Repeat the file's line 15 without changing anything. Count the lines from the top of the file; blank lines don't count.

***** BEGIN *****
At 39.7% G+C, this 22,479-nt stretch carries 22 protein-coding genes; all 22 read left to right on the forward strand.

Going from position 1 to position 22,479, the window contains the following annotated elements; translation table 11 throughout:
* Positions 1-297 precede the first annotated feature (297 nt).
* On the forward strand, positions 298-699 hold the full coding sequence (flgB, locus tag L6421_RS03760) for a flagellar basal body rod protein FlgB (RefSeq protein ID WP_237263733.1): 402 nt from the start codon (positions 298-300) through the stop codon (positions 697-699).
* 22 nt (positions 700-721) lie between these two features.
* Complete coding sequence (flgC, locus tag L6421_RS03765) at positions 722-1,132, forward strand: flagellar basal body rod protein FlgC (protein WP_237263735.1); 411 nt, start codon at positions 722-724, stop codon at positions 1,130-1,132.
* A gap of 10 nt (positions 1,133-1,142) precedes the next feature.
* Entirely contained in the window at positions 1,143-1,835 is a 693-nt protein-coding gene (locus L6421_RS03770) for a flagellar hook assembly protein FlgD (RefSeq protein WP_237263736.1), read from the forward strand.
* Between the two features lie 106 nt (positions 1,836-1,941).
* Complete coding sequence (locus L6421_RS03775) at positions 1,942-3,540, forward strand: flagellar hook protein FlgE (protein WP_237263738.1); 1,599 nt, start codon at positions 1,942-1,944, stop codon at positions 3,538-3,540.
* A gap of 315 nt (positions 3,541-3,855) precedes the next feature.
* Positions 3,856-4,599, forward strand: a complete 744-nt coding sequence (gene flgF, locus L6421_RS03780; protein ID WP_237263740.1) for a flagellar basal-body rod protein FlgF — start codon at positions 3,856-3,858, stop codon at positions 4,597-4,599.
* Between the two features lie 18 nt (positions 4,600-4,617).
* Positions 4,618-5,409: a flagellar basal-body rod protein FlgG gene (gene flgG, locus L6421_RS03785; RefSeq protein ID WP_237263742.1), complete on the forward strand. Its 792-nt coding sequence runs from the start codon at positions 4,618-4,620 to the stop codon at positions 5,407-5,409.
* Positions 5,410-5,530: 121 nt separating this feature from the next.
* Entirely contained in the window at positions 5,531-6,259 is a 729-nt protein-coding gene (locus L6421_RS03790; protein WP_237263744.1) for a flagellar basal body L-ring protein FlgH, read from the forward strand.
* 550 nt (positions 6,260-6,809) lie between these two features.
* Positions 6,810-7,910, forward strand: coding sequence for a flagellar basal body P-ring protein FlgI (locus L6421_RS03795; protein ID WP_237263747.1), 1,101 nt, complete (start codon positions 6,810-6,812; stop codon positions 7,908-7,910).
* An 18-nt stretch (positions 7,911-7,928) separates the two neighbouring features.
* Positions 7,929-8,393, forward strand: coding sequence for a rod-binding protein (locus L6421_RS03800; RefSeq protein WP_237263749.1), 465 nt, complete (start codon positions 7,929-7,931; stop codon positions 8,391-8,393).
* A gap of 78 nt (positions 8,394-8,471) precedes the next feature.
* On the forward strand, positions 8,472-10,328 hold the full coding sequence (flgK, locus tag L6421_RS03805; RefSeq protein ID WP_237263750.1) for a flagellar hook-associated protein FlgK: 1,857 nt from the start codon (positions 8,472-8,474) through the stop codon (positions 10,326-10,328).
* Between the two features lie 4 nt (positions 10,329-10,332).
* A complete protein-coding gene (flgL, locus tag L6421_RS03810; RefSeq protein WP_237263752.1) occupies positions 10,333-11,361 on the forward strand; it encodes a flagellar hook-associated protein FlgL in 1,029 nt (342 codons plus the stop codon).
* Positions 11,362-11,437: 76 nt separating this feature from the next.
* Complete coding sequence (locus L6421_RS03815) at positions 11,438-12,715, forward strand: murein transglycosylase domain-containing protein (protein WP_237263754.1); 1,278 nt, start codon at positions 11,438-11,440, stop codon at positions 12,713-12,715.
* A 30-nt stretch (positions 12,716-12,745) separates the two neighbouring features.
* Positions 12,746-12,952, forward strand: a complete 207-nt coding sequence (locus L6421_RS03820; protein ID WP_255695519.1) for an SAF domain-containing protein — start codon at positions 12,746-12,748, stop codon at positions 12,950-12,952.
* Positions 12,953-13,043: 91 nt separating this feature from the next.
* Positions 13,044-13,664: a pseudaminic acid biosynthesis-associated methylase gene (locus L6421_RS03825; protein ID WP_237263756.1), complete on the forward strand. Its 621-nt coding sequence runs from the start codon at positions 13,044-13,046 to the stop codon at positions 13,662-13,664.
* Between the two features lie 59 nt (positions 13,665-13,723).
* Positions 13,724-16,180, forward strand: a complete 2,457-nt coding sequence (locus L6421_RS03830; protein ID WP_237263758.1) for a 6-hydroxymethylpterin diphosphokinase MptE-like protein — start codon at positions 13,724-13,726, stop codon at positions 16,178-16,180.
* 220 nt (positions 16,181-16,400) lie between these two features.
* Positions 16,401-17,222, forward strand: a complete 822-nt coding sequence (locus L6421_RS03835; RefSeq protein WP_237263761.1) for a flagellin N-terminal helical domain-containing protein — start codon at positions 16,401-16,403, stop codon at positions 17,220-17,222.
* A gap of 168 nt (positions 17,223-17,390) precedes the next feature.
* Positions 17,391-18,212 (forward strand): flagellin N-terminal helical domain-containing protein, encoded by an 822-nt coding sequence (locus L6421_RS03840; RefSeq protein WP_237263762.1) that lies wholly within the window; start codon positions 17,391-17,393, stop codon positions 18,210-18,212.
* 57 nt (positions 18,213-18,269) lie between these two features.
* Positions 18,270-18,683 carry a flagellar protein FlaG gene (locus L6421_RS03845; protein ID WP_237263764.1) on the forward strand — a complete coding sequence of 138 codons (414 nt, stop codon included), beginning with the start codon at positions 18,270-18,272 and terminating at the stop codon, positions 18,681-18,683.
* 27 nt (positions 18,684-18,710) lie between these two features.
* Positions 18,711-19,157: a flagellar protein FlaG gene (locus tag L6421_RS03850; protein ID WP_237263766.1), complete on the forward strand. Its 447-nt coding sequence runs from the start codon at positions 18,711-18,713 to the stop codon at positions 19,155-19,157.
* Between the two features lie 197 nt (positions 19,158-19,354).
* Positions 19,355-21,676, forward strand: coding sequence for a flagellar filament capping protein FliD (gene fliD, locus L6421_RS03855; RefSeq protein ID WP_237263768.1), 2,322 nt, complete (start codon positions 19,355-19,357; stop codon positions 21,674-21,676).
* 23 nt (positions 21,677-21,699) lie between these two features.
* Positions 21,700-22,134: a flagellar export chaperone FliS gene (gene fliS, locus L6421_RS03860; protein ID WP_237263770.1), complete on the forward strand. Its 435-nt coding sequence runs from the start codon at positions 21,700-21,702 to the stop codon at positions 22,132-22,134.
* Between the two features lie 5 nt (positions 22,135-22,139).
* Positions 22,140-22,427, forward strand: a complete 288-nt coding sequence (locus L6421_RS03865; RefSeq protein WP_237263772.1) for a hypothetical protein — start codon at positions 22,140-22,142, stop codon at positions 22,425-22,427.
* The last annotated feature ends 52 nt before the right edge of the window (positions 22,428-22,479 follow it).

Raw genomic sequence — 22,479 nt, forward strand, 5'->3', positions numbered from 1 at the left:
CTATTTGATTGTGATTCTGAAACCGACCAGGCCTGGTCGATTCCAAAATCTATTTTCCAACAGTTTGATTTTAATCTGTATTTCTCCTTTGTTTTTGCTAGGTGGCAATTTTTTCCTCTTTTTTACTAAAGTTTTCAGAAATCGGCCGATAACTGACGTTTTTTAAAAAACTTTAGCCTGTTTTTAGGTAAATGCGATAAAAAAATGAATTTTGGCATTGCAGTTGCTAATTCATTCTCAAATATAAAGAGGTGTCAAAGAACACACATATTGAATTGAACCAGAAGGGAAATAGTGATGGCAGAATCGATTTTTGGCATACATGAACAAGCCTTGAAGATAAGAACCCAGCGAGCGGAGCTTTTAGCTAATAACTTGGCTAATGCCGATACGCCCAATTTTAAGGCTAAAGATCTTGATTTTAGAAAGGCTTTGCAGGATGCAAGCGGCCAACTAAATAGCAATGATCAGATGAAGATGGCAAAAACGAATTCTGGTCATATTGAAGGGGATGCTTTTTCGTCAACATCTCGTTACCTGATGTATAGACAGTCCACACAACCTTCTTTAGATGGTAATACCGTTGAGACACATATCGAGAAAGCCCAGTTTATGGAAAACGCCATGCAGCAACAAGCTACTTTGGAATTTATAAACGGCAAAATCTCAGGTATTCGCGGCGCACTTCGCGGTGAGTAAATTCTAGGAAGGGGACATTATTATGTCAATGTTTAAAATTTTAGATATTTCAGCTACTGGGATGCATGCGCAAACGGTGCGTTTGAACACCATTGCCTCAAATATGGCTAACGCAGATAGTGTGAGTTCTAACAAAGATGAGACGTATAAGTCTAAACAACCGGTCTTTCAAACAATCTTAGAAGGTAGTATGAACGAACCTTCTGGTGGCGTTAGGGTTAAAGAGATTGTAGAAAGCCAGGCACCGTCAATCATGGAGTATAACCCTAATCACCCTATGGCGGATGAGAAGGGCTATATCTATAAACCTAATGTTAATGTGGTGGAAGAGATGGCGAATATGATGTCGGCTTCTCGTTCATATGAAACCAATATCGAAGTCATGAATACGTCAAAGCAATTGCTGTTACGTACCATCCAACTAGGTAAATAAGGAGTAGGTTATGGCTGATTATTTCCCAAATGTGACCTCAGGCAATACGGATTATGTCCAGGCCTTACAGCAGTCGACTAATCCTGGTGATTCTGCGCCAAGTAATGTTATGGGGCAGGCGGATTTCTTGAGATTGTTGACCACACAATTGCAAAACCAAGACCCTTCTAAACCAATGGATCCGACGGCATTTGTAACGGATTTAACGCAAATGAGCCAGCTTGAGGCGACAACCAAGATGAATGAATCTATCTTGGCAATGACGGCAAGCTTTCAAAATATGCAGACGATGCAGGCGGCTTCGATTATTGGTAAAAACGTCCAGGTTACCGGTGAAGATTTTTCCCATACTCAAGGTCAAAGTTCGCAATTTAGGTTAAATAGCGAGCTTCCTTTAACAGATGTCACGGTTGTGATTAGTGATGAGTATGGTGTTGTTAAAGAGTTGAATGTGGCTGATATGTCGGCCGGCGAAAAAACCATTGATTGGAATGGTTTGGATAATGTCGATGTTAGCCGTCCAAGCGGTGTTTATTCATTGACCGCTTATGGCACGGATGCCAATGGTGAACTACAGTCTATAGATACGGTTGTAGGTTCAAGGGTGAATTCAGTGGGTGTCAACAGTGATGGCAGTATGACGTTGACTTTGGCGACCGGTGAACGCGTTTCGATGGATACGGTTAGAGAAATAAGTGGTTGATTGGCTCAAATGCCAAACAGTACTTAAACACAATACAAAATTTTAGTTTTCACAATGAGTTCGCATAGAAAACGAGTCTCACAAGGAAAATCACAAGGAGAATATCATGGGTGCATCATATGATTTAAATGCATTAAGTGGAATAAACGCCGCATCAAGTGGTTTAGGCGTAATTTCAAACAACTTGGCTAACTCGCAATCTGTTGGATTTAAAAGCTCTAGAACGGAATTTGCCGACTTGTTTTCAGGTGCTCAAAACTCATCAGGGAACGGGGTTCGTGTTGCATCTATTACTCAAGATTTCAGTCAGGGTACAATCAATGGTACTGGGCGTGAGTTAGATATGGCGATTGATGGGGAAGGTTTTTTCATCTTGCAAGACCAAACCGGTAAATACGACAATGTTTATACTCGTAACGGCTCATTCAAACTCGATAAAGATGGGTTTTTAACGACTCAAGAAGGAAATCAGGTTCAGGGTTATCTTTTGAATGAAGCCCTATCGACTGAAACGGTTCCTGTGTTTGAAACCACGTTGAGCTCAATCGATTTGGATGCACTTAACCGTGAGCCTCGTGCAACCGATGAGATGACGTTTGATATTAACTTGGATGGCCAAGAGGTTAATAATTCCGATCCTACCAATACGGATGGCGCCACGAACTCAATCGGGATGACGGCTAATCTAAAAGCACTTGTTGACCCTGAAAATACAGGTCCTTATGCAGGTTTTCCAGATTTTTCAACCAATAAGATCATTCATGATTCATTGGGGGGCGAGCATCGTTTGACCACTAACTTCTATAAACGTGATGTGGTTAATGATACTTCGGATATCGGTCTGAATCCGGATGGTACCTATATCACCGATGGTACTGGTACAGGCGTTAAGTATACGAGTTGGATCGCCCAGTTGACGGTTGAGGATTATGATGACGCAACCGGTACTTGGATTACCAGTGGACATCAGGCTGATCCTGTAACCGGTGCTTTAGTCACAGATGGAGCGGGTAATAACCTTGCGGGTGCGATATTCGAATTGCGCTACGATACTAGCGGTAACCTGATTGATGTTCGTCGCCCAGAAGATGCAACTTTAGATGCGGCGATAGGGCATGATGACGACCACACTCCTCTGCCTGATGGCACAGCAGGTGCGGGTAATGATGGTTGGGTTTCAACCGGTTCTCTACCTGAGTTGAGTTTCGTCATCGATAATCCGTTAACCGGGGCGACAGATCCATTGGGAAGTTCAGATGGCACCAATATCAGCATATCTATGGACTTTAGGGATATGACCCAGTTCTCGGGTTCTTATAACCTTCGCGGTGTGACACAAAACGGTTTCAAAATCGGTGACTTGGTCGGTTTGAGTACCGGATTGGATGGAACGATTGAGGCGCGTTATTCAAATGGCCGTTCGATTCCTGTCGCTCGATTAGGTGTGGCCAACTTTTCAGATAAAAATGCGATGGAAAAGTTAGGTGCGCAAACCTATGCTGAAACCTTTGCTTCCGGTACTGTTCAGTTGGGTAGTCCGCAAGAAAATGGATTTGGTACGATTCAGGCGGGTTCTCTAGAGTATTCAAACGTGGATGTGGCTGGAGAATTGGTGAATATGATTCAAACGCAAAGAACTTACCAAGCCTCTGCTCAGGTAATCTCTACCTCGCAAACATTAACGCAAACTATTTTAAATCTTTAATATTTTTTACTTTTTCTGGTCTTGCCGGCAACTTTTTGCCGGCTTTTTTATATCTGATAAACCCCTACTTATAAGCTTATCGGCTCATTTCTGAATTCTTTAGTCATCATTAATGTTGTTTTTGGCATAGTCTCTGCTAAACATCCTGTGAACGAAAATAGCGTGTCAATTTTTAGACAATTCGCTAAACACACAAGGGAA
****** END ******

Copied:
* Positions 5,410-5,530: 121 nt separating this feature from the next.